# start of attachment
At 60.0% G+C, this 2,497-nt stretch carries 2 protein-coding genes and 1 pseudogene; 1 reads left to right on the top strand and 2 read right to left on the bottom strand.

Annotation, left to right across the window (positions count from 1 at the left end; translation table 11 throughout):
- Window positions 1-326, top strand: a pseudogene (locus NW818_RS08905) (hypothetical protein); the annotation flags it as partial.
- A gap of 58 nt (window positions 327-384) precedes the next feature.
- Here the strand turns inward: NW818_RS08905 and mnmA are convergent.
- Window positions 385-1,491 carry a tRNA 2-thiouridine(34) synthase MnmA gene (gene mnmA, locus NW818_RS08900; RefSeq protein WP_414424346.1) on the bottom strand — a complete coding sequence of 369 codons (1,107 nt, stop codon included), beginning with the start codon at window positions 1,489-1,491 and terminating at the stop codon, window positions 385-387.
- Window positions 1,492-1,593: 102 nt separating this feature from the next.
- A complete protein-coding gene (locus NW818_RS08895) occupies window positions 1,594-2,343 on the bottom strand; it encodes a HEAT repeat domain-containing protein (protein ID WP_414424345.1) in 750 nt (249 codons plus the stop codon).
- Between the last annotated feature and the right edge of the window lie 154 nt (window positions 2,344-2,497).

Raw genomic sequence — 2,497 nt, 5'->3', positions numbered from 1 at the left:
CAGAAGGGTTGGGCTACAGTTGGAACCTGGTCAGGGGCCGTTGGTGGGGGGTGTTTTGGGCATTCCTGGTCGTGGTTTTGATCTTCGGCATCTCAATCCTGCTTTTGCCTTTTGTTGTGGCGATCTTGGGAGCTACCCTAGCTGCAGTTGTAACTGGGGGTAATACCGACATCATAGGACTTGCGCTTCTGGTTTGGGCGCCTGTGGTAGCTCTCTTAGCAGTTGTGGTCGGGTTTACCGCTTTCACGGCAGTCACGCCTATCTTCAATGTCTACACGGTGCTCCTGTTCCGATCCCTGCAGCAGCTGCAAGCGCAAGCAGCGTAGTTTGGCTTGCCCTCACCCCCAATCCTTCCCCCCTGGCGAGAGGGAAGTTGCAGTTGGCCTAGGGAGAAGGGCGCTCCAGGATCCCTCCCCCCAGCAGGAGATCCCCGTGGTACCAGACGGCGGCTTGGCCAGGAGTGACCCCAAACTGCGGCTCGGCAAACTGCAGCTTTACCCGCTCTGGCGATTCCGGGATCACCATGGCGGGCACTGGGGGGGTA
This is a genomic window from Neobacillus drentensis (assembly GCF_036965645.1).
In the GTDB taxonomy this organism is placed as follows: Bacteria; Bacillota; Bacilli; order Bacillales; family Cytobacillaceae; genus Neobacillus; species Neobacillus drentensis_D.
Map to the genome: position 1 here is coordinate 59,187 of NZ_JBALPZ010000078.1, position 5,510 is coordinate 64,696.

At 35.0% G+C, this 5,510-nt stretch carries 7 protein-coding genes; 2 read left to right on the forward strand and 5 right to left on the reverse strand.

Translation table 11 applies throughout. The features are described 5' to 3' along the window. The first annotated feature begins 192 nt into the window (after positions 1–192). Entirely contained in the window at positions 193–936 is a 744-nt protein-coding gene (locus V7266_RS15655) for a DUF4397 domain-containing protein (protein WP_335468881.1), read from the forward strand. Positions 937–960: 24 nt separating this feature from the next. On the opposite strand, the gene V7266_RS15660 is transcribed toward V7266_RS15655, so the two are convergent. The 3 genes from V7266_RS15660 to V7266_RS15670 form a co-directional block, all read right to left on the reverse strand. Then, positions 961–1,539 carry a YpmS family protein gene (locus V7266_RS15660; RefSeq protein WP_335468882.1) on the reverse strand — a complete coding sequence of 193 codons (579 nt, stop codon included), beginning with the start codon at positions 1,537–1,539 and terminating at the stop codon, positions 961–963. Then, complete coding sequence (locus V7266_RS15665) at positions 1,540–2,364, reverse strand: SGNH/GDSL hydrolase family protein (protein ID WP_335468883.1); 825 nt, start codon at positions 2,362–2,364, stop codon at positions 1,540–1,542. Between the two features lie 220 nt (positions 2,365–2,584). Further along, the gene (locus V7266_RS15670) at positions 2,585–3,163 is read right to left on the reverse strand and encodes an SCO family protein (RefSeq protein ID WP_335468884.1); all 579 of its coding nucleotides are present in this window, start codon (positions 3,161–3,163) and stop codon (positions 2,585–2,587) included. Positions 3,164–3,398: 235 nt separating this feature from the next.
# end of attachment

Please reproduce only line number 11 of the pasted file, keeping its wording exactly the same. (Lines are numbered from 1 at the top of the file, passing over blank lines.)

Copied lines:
CAGAAGGGTTGGGCTACAGTTGGAACCTGGTCAGGGGCCGTTGGTGGGGGGTGTTTTGGGCATTCCTGGTCGTGGTTTTGATCTTCGGCATCTCAATCCTGCTTTTGCCTTTTGTTGTGGCGATCTTGGGAGCTACCCTAGCTGCAGTTGTAACTGGGGGTAATACCGACATCATAGGACTTGCGCTTCTGGTTTGGGCGCCTGTGGTAGCTCTCTTAGCAGTTGTGGTCGGGTTTACCGCTTTCACGGCAGTCACGCCTATCTTCAATGTCTACACGGTGCTCCTGTTCCGATCCCTGCAGCAGCTGCAAGCGCAAGCAGCGTAGTTTGGCTTGCCCTCACCCCCAATCCTTCCCCCCTGGCGAGAGGGAAGTTGCAGTTGGCCTAGGGAGAAGGGCGCTCCAGGATCCCTCCCCCCAGCAGGAGATCCCCGTGGTACCAGACGGCGGCTTGGCCAGGAGTGACCCCAAACTGCGGCTCGGCAAACTGCAGCTTTACCCGCTCTGGCGATTCCGGGATCACCATGGCGGGCACTGGGGGGGTA